@Susanna Don't even get me started on "breaking" horses. ALL THE STABBY FEELINGS.

fondue with cheddar

@Susanna I didn't understand any of what you said there except for the part about spurring and yanking. I'm not sure I want to know what the rest means. :(

I don't know a thing about horses (obviously), but the love and companionship between these two is palpable.

Nicole Cliffe

@Susanna I was going to post a Big Lick video, but thought it would be nicer to showcase the good instead of the completely awful.


@Nicole Cliffe Yeah, there is SOOOO much flying about on that subject. Congressmen protecting it and stuff like that... Am going to do some kind of post on it soon. There's a very good local columnist who covers the shenanigans and I'd like to do my little bit to spread the word about him and what he's revealing.

A friend sent me this Westfall video when I blogged about Craig Schmersal. It's magic. No, we probably can't all do it, but we should at least aspire to it.


@Susanna I think you just answered my question, as beautiful as this was to watch I wanted reassurance that the horse is acting out of loyalty to a trainer that rewards good behavior, and not out of fear of punishment. I think I saw in how steady this horse is, that this is true.


@Susanna I would be stunned if she used cruel methods, and I don't think she would get those results. It *is* possible to ride that way but it takes patience, intuition and time, and a lot of professional horsemen and women have none of those.


@Susanna Yep, I agree - I don't think you can use cruel methods in training and have the horse continue to cooperate when it's at liberty. Even the most cowed horse will catch on sooner or later that they're not going to get the shit beaten out of them in a show ring...


@Es It also shows the cooperation. Plenty of horses would happily use that as a chance to misbehave! Or at least, every childhood pony I pulled that stunt with did ;)


@Susanna Yeah, mine, who is the sweetest and most generally obliging person ever, will humour me bridleless for so long and then she just gets bored and goes and stands by the gate.


My goodness! That is a beautiful horse. How much training and discipline and love must have gone into that. And Stacy must have thighs of steel.

Tammy Pajamas

Did that horse just curtsy?


And some Bartabas...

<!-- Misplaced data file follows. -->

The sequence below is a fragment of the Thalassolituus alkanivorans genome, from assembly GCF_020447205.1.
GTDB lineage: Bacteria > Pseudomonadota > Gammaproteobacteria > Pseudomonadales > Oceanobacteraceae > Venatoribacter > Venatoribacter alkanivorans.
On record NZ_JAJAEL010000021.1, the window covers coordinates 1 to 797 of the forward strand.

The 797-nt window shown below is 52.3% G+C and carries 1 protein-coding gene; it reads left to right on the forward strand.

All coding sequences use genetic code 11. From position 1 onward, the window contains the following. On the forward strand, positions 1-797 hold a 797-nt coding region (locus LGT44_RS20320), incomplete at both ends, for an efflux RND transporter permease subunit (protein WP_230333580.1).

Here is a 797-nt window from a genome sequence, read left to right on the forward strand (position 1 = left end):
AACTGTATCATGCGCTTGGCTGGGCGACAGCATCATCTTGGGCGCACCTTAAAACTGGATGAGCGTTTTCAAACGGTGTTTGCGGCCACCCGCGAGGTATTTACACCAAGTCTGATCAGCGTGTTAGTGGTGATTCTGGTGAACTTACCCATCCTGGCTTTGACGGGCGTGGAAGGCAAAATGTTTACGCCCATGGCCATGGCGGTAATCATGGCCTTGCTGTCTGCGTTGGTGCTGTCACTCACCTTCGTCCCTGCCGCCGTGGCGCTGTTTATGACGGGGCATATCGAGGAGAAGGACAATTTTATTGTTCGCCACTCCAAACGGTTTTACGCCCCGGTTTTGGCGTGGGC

This is beautiful. I can't even imagine. I had a pony I could ride bareback with just a halter when I was thirteen, but we were just goofing off in the fields. I miss that horse though, you guys. He would follow me all day without me needing to use a lead rope. He would get so fuzzy in the winter that he stopped looking like a real horse, and looked like a toy you would find on a little girl's bed.


She has a blog and there's a video of her with her horse Snoop, amazing woman: http://stacywestfallhorseblog.com/


All the licking! All the chewing! And the peeeeeeeeeeeeets. Man.


Stacy Westfall Forever. I watch this video at least twice a week. Have for YEARS at this point. I loved showing it to my mom, who taught me about horses and riding.

when I was a wee one, my mom had a saying she would whip out when a guest to our barn complained about wearing a helmet. "If you think your looks are more important than your brains, you're probably right."

She also told me (after I was loudly chastised by a showmom for mounting my horse on the wrong side) that "because that's tradtional/just the way its always been done" is the stupidest of reasons for anything, including horsemanship.


@TattyEmu Your mom sounds like she had some pretty good stuff to teach about life, too.


@Ophelia My mom is a wonder with horses. Less good with people, including children.

But yeah, many horse lessons are excellent life lessons.


@TattyEmu Thank you for validating the many hours I've spent teaching young horses that it's okay to be mounted from either side. Srsly, ppl, it doesn't matter, and your horse should know how to deal with it either way.

Fiddle dee dee

The communication between rider and horse is impressive.

The communication between the rider and the audience is less impressive. It's too bad she did not trust the crowd to properly reward the performance according to their own judgement.